- Frost-protected shallow foundations will be the norm for buildings with crawlspaces, slabs-on-grade, and walkout basements.
- Pronounced trend toward factory built components and panelized construction-assembly on site, less sawing and nailing on site.
- Optimum value engineered framing and other energy efficient wall systems will begin to replace traditional framing techniques. Steel framing will rise in popularity.
- Energy-efficiency builder packages and built-in recycling centers will move from option to being included in all base models. ENERGY STAR-type windows required by codes. Electrochromic windows will be offered on new high-end houses. ENERGY STAR appliances will also be added on base models.
- Tankless, instantaneous water heaters vented through the wall will replace current storage-tank models as the predominant heater type in new construction. These units would also be located closer to the intended point of use of the hot water.
- Solar thermal water heating and photovoltaics will be commonplace, and probably will be required by code in parts of the south and west. Less emphasis on on-site energy storage. Greater partnership with local utility companies in on-site generation.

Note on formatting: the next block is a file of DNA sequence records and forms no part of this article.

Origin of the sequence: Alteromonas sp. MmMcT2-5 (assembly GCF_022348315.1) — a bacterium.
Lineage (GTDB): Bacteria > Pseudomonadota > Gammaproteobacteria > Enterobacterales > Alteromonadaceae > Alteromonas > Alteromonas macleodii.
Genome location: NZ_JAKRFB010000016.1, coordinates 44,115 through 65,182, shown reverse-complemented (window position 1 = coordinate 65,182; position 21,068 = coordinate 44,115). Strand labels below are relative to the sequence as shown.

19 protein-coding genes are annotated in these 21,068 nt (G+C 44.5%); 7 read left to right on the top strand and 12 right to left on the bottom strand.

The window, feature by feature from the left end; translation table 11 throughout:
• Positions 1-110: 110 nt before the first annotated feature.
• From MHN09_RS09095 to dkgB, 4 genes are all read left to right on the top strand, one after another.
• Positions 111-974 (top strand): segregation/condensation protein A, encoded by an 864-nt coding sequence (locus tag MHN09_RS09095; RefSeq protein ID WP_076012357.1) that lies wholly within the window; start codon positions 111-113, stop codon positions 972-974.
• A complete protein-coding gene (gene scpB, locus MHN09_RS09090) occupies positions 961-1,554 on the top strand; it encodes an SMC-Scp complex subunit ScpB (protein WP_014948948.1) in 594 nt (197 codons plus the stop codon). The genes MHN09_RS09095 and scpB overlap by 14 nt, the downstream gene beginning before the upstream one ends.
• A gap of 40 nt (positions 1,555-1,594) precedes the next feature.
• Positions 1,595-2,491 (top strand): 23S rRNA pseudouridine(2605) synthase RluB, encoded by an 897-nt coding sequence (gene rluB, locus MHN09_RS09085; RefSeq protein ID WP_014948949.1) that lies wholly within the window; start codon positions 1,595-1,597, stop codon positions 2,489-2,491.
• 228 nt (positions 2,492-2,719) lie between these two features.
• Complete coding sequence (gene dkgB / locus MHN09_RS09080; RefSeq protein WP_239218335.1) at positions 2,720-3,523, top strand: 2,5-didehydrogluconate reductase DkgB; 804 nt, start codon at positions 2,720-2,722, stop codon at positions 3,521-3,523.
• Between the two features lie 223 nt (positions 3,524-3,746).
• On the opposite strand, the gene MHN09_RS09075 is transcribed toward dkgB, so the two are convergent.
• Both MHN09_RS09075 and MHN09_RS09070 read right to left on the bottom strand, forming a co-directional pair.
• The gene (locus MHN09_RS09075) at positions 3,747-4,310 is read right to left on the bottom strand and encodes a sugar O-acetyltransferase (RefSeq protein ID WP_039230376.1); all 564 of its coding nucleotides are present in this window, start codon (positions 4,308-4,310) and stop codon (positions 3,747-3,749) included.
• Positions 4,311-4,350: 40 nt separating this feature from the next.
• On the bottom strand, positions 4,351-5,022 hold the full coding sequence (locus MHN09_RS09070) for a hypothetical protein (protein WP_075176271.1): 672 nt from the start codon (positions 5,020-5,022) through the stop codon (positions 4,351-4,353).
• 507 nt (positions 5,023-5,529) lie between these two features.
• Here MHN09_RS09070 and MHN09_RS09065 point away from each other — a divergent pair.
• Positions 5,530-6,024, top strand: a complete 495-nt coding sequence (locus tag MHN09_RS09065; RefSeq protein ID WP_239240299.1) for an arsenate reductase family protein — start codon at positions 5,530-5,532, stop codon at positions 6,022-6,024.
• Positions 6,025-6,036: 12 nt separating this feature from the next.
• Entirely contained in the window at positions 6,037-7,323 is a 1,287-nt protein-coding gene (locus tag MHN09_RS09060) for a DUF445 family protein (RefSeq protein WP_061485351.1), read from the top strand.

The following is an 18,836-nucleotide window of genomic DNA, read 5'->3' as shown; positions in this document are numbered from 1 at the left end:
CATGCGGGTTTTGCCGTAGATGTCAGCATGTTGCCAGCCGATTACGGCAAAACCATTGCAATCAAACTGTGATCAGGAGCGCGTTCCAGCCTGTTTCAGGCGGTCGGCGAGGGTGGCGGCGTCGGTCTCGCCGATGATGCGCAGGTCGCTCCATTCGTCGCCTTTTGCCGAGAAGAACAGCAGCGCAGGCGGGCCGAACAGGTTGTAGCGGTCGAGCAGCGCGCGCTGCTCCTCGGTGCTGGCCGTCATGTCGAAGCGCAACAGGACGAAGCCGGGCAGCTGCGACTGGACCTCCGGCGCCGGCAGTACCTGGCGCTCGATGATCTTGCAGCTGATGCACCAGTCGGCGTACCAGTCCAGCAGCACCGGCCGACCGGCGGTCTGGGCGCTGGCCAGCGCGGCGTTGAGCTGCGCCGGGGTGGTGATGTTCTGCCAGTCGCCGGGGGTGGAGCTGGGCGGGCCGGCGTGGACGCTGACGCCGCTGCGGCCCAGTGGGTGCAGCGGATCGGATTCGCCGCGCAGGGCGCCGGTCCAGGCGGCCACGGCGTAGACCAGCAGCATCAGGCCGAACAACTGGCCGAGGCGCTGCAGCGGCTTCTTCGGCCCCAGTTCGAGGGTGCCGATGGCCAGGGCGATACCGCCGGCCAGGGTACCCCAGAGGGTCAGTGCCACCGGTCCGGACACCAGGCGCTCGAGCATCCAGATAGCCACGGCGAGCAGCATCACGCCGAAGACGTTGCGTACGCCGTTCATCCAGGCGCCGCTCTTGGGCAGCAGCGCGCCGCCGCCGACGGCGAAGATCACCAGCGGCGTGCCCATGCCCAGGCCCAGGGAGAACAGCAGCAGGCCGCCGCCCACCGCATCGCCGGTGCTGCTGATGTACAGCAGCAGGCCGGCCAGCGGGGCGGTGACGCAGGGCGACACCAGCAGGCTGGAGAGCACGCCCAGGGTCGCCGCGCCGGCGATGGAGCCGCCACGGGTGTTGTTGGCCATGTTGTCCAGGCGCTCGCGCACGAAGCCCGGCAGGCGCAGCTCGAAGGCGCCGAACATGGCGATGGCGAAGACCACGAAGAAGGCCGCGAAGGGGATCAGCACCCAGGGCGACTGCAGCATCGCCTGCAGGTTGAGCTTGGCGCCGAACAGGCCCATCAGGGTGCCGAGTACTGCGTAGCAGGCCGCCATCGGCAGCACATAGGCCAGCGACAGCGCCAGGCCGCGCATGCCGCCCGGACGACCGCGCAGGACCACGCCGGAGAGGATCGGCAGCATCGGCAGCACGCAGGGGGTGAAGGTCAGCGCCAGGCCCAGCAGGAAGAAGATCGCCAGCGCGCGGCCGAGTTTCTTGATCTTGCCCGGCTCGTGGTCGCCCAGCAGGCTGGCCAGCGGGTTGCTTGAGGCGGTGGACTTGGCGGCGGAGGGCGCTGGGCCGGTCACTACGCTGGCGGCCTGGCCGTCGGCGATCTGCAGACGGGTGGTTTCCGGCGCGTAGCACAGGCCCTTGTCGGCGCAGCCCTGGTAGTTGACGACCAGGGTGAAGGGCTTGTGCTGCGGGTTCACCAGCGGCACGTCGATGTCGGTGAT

- Many home appliances, including heating and cooling systems will be controlled via the internet and users' preprogrammed preferences. Appliances and systems will "talk" to each other to optimize a user's lifestyle. Air-to-air heating recovery systems and air/water purification systems will become part of builders' base models.
- Greater emphasis on energy-efficient heating and cooling equipment with consideration for indoor air quality. This includes increased popularity of geothermal heat pumps where both heating and air conditioning are installed, radiant heating, and sealed combustion.
- Rain catchment systems will be required in the southwest and offered on new homes elsewhere, along with greywater reuse systems.
- Low-water use landscaping in all new development.
Design and Development
- Online permitting and inspection requests will speed the regulatory process of homebuilding and reduce paperwork.
- A rapidly increasing share of homes and home components will be designed and built on a standardized grid dimensions. Grid-based products already exist today, for example as seen with kitchen cabinets and doors. The "grid" system will produce more affordable housing and enable easier future home modifications.
- Greater emphasis on infill development.
- Greater use of streamlined environmental remediation strategies. Accelerated reuse of urban land.
- Low impact development practices accepted or required.
- Greater emphasis on design to allow aging in place and the construction of age-specific development. Universal design is standard.
- A wider variety of house sizes and types to support affordability.
Content updated on 6/21/2004